Of course the reality is that spiritual growth only comes when we stay in those situations instead of running away. Spiritual growth depends on getting past the “fight or flight” reflex and dealing constructively with issues that confront us. This does not mean we are relativistic — on the contrary, when we rub up against differences, we find out who we really are and we begin to articulate it with conviction and depth.
Catholicity in this context is a virtue. Because it terrifies us, yet re-assures us, with the news that there is nowhere else to run. You cannot take the spiritually perilous step of looking for another church, because there is only the church. You cannot run away to find a more suitable brand, because there is only one brand, the Church.
We can question what form of catholicity is most authentic to the gospel. I do not believe that it means we all must become one church institutionally, or that it demands a rigid top-down hierarchy. This is why I’m still a Baptist and not a (Roman) Catholic.
Yet Protestants have to be more serious about thinking creatively about catholicity. What does an authentically catholic church look like? If not institutionally (as in Rome), what? How can our churches be more welcoming and hospitable to the idea of catholicity? How can we better work in concert with other churches, even churches with which we may disagree on important issues? These questions are especially important to free-church evangelicals; for one thing, it is our tradition that needs a heavy dose of catholicity, and for another, our way of thinking is so dominant in Western Christianity that for us to ignore the virtue of catholicity has major consequences.
This and every Monday, the Bweinh!tributors, having convened in secret for hours of reasoned debate and consideration, will issue a brief and binding ruling on an issue of great societal import.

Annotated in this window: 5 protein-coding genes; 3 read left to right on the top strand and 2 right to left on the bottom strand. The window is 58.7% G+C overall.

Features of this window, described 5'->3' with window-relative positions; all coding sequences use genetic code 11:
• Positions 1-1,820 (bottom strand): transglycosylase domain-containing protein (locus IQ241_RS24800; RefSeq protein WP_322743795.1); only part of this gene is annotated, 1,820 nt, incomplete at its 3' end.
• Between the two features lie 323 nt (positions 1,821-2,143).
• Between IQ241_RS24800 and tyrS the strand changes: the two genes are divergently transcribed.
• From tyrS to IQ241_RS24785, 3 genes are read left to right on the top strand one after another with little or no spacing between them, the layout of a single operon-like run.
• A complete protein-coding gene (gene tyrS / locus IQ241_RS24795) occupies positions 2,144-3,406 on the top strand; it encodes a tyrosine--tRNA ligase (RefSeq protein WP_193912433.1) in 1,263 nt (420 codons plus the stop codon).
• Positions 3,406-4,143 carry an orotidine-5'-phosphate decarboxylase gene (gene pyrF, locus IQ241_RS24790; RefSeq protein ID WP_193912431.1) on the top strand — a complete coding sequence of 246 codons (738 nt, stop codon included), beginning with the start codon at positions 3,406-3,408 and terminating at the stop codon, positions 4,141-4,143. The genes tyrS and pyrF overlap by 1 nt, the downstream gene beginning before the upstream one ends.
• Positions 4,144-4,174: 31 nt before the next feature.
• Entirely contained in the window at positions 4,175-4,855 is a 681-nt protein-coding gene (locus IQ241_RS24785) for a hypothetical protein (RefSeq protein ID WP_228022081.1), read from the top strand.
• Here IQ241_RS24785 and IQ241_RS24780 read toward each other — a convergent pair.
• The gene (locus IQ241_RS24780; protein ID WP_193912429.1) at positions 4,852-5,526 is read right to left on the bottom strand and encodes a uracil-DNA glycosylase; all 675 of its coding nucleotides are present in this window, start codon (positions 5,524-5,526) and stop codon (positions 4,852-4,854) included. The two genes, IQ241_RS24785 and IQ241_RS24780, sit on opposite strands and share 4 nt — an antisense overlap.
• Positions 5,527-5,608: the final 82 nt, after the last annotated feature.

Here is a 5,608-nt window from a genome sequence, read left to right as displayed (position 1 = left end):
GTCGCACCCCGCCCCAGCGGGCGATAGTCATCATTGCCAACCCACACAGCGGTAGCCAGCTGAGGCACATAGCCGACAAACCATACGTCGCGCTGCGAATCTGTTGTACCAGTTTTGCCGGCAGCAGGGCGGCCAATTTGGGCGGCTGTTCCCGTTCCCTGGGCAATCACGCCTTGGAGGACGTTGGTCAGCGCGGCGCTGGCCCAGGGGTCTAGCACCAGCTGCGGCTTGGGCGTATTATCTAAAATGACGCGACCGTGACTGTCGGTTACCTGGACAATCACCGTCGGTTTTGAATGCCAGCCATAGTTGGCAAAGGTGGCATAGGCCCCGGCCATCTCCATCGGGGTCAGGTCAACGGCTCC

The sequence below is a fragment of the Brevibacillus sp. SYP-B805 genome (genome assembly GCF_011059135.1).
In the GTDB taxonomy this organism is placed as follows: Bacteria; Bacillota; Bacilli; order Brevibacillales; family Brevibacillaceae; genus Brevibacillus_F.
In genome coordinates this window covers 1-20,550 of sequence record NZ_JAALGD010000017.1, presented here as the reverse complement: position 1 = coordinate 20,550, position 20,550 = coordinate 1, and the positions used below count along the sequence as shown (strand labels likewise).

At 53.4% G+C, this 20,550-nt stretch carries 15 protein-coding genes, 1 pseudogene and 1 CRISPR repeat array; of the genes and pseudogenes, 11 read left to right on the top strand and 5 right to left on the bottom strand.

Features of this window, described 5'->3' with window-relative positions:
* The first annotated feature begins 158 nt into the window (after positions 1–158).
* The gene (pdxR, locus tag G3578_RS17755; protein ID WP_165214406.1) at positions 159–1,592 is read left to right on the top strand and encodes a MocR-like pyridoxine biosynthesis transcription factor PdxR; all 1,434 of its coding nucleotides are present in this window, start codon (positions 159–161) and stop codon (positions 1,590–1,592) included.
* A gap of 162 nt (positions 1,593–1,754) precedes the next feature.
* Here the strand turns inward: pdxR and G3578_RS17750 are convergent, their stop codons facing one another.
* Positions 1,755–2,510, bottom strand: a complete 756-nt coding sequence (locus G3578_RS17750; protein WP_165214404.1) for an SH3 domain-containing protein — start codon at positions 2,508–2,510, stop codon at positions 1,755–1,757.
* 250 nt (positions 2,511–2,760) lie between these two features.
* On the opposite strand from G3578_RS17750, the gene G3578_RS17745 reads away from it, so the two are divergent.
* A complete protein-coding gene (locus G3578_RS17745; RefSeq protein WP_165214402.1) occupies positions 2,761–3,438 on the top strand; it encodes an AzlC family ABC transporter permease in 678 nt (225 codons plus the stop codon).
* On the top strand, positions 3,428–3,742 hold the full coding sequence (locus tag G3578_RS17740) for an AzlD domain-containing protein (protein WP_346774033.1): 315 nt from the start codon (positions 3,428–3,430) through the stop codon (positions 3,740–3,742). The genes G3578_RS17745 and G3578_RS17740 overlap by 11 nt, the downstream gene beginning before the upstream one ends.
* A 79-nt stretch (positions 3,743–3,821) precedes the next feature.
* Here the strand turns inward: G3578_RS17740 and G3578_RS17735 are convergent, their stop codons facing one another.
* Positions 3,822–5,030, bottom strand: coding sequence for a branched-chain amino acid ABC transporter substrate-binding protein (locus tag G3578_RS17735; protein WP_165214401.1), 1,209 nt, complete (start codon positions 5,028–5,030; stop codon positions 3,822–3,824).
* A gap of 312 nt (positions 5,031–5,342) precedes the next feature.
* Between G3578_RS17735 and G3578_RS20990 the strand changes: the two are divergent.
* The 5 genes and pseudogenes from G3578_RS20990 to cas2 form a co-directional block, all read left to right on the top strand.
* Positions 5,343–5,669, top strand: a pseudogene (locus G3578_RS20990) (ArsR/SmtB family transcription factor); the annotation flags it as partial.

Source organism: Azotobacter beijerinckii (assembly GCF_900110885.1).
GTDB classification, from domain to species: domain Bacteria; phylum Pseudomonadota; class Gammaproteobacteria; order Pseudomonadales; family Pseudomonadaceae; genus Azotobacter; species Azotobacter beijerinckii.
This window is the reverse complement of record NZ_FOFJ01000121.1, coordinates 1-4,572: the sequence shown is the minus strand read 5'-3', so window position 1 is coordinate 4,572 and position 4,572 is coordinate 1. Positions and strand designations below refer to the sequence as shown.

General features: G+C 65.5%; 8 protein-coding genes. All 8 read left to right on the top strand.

This week’s question — What is the most dangerous drug?
Josh delivers the ruling of the council, joined by Chloe, MC-B, Djere, Job and David:
Because it touches more of society than any other drug, and factoring in vehicular and sexual tragedies, alcohol is the most dangerous drug.
Steve, in dissent, joined by Tom:
Although alcohol has a larger impact on society, the greatest danger — to the health of the user and others — is posed by crystal meth.
Mike took no part in the determination of this issue.
Next week: the best meal of the day!
Today’s Ask Bweinh! poll is proudly brought to you by the letter L and the number 7.
Two months after our first poll, and with some new Bweinh!tributors, we revisit the topic of 2008 presidential candidates!
|3 (tie)||Sam Brownback||10||8|
|3 (tie)||Newt Gingrich||10||2|
|7 (tie)||John Edwards||7||NR|
|7 (tie)||Fred Thompson||7||NR|
|Other||Chuck Hagel, Condoleeza Rice, Ronald Reagan, John McCain, Nancy Reagan, Jean-Luc Picard||1-3||—|
“Old men miss many dogs.
They only live a dozen years, if that,
and by the time you are sixty, there are several,
the names of which evoke remembering smiles.
You see them in your mind, heads cocked and seated,
you see them by your bed, or in the rain,
or sleeping by the fire by nights,
and always dying.
They are remembered like departed children
though they gave vastly more than ever they took,
and finally you’re seeing dogs that look like them.
They pass you in the street but never turn
although it seems they should,
their faces so familiar.
Old men miss many dogs.”
(RIP, Liberty Diefenbaker Proton Fay)
Scene: Three teenage boys huddle together in their dark living room, illuminated only by the colorful strobing of their television. There are three sources of noise in the house: the boys, their television, and a dust-covered record player.
Our parents were involved in just about every ministry our church conducted. Worship, children’s church, youth group, cleaning ministry, “Special Touches” ministry for those who were sick, prayer chain, elders’ meetings, ministers’ fellowship meetings… you name it, they pretty much did it. And it’s not like they didn’t want to be home. But church meetings kept them out of the house anywhere from one to three nights a week.